Evolution, Shakespeare, and Weasels

| July 2, 2012

How can anything creative happen through a ranodm process operating over a long period of time?

This is a question frequently asked by those who are learning about the theory of evolution. And indeed, when you throw a pair of dice over and over again, you find that different numbers just come up randomly all with an equal chance of occurring with no pattern at all. Sometimes the objection is offered colorfully as, “An infinite number of monkeys working with an infinite number of typewriters could not produce the works of Shakespeare!”

The answer from evolutionary theory is that natural selection guides the process by weeding out those random variations that hinder the organism’s chance of living to reproduce and pass on its particular variations. But that leaves some people asking another question:

How can a selection process that only removes possibilities produce anything creative?

The answer is that a random process operating by itself could not produce the novelty and diversity of life on Earth. And it is also true that a selection process simply removes possibilities, so by itself, it could not produce the novelty and diversity of life on the planet.

What is not so obvious is that the three processes, random variation, natural selection, and inheritance can produce novelty and diversity when operating together. And it appears from 150 years or more of study that these are the very processes that led to the diversity of life on the planet.

Way back in the days of the Apple II computer, Richard Dawkins wrote a simple computer program in Apple Basic that demonstrated how these three processes working together can accomplish something. Calling on the Shakespeare objection, Dawkins chose a line from Shakespeare’s Hamlet that goes, “Methinks it is like a weasel.”

The Weasel program models random variation, selection, and inheritance as simply as possible. The idea is not so much to demonstrate that evolution is possible, but rather its goal is to simply show how the three processes can produce something that is non-random.

I have created my own version of the Weasel program in Microsoft’s Silverlight so I could place it at the bottom of this article for your amusement. The idea is to use strings of characters to represent genetic material. Weasel starts with an arbitrary string I call “Starting Critter” and evolves the starting critter to match another arbitrary string called the “Target Critter”.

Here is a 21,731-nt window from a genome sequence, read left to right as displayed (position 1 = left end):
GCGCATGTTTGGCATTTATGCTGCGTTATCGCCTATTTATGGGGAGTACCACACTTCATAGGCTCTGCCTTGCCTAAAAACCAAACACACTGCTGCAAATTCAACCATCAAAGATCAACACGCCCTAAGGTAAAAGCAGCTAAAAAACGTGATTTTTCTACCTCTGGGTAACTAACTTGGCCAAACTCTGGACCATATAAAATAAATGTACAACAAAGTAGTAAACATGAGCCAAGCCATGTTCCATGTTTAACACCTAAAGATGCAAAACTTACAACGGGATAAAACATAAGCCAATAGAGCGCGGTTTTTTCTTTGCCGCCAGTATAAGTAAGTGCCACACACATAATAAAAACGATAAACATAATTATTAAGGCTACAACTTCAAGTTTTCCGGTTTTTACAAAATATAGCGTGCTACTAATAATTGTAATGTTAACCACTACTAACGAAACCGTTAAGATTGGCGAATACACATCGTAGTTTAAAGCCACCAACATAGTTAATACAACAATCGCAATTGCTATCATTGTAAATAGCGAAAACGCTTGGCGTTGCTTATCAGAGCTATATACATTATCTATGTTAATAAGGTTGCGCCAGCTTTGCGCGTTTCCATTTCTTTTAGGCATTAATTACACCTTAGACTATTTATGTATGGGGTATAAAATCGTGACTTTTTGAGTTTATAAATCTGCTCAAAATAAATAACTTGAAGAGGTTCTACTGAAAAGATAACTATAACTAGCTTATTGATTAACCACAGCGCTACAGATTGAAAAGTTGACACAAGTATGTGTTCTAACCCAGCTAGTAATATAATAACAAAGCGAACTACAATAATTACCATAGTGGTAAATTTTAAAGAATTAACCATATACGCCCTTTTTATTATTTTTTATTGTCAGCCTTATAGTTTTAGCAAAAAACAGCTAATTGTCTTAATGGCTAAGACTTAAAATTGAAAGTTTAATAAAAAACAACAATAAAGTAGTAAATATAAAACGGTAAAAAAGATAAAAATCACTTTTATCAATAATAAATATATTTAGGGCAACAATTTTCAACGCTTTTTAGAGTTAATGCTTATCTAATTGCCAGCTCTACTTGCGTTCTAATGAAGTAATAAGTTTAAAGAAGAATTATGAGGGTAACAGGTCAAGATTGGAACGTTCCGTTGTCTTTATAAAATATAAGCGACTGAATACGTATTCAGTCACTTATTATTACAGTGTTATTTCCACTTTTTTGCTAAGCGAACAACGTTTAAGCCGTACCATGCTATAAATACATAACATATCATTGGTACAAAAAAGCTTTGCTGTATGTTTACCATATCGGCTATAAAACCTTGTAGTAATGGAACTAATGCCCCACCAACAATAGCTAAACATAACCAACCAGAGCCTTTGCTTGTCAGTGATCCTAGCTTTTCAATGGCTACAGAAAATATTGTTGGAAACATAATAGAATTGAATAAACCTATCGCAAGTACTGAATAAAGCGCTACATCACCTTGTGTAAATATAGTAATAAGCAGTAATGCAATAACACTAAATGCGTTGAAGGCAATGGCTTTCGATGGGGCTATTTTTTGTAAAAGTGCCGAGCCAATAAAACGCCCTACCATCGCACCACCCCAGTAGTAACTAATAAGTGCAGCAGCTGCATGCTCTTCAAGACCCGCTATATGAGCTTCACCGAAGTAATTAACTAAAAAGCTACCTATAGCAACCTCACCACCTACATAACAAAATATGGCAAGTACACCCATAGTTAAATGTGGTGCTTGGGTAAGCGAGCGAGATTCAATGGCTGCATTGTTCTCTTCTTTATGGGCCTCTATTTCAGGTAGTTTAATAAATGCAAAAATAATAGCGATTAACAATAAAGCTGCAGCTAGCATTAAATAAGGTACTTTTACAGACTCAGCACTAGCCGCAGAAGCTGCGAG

It works by declaring the starting critter as the first parent. And then 10,000 copies of the parent string are created to represent the children of the parent. As each copy is made, up to three random mutations are introduced into the copy. The location in the copied string for each mutation is chosen at random. And the mutation can either be an insertion of a randomly chosen new character, a deletion of a character, or a substitution of a new randomly chosen character in the place of an existing one. So as a result, the parent gives birth to 10,000 children who are all slightly different from the parent and each other by up to three random modifications.

Then each of the 10,000 child strings are compared to the target critter string.  The child who is most like the target string is chosen to be the next parent. The remaining 9,999 children are deleted. Life is tough in Weasel world. With the newly chosen parent, the process is run again to choose yet another parent. The process finally stops when the newly chosen parent is identical to the target string.

Feel free to experiment with Weasel with starting and target critter strings of your choice. One caveat is that the target string should consist of only lower case letters, spaces, and periods. If you use any other characters, they will be removed just when the evolution process begins.   When you press the “Evolve” button, the program will start evolving the starting critter towards looking like the target critter, showing the parent critter of each generation.

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Category: Defending Evolution

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